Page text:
“May the day of my birth perish,
and the night that said, ‘A boy is conceived!’
That day—may it turn to darkness;
may God above not care about it;
may no light shine on it.
May gloom and utter darkness claim it once more;
may a cloud settle over it;
may blackness overwhelm it.
That night—may thick darkness seize it;
may it not be included among the days of the year
nor be entered in any of the months.
May that night be barren;
may no shout of joy be heard in it.”
Job 3:3-7 NIV

Moving From Head to Heart

  • Do you have a spiritual technology for desperately dark times between a past “normal” and some painfully elusive “new normal”?
  • Will you insist on having understanding and exerting control in that space?
  • Can you imagine simply “accepting the things you cannot change” – and trusting that the confusing darkness and disorientation can be a “necessary–even kindly”, unexpected path to a better place? . . . even as a nation?

Help Yahweh! In the unbearable Pain! In the Distress! The Confusion! The Despair!

For more: The Five Things We Cannot Change . . . by David Richo

** Numbers in the text [e.g. (1) ] are my glosses.

Daily Riches: A Theology of Love and of Resistance (Thomas Merton and Martin Luther King, Jr.)

“A theology of love cannot afford to be sentimental. It cannot afford to preach edifying generalities about charity, while identifying ‘peace’ with mere established power and legalized violence against the oppressed. A theology of love cannot be allowed merely to serve the interests of the rich and powerful, justifying their wars, their violence, and their bombs, while exhorting the poor and underprivileged to practice patience, meekness, long-suffering and to solve their problems, if at all, nonviolently. The theology of love must seek to deal drastically with evil and injustice in the world, and not merely to compromise with them. …Theology does not exist merely to appease the already too untroubled conscience of the powerful and the established. A theology of love may also conceivably turn out to be a theology of revolution. In any case, it is a theology of resistance, a refusal of the evil that reduces a brother to homicidal desperation.” Thomas Merton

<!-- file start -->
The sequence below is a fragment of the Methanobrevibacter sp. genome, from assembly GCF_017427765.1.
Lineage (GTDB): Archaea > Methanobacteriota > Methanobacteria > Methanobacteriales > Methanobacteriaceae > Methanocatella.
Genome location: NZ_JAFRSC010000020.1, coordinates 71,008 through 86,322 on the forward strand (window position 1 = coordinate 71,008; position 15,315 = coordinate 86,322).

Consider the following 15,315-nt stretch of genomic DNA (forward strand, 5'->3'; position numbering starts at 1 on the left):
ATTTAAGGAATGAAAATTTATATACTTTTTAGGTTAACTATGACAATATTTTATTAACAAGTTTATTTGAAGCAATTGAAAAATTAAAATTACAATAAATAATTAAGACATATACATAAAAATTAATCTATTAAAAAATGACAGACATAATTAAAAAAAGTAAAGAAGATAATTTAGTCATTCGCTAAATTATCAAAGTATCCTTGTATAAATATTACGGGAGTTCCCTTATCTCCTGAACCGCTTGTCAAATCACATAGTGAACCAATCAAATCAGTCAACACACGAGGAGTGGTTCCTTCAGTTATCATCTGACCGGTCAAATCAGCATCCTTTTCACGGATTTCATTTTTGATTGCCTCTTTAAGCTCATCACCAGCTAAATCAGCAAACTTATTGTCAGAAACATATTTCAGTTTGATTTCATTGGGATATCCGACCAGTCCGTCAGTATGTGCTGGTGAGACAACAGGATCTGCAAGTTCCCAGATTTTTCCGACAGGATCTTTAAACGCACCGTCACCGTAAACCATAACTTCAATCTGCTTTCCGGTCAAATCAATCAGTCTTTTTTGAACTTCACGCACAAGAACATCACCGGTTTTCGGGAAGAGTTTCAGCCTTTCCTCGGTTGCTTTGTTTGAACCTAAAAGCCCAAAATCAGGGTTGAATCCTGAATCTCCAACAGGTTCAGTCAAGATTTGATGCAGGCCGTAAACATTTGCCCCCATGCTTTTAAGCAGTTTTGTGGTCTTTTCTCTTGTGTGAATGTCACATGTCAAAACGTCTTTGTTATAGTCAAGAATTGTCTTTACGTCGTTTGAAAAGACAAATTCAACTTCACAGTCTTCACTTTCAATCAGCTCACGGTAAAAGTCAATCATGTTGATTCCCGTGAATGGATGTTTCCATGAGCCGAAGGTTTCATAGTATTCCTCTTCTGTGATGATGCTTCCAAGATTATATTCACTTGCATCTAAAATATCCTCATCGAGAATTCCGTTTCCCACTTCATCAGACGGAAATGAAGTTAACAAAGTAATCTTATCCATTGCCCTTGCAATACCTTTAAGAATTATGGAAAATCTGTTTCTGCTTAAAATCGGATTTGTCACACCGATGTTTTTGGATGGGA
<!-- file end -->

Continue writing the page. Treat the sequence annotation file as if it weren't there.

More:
“In the terrible midnight of war men have knocked on the door of the church to ask for the bread of peace, but the church has often disappointed them. What more pathetically reveals the irrelevancy of the church in present-day world affairs than its witness regarding war? In a world gone mad with arms buildups, chauvinistic passions, and imperialistic exploitation, the church has either endorsed these activities or remained appallingly silent. … A weary world, pleading desperately for peace, has often found the church morally sanctioning war. … And those who have gone to the church to seek the bread of economic justice have been left in the frustrating midnight of economic deprivation. In many instances the church has so aligned itself with the privileged classes and so defended the status quo that it has been unwilling to answer the knock at midnight.” Martin Luther King, Jr.

“A person who seeks to honor the one who sent him
speaks truth, not lies.”
Jesus in John 7:18

Moving From the Head to the Heart

  • Is your theology of love a “theology of resistance?”
  • Is your church “aligned with the privileged classes and the status quo?”
  • Where in our day, might the church be guilty of appeasing “the already too untroubled?”
  • Do you think these are valuable questions for Christians? . . . for pastors? If not, why not?

Abba, keep us from conforming to this world, or allowing others to do so in peace.

For More: Faith and Violence by Thomas Merton